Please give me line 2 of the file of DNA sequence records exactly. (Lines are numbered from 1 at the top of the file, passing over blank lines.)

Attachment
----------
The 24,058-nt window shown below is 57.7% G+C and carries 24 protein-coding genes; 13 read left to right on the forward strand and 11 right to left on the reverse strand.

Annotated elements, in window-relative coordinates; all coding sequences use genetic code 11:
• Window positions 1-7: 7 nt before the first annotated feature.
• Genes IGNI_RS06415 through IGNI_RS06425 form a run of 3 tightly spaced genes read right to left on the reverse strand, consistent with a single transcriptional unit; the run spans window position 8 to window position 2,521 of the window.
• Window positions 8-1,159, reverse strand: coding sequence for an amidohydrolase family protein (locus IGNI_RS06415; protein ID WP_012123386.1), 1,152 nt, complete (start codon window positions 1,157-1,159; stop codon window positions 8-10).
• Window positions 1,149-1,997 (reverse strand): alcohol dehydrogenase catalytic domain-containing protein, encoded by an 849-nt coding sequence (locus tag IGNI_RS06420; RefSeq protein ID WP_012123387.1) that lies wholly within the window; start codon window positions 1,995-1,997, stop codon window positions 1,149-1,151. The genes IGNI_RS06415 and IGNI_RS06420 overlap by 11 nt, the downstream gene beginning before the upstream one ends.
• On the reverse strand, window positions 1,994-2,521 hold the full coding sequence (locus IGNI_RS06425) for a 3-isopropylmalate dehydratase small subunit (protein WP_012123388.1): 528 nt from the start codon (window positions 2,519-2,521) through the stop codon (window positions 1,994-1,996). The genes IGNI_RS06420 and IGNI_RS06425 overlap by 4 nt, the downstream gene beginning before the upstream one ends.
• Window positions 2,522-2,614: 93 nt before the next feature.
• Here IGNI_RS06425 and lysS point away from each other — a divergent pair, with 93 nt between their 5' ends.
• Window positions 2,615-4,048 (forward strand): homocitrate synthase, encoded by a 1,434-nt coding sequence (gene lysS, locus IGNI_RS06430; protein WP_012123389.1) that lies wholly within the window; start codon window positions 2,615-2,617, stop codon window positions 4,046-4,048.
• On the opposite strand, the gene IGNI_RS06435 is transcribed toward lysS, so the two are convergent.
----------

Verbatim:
Annotated elements, in window-relative coordinates; all coding sequences use genetic code 11: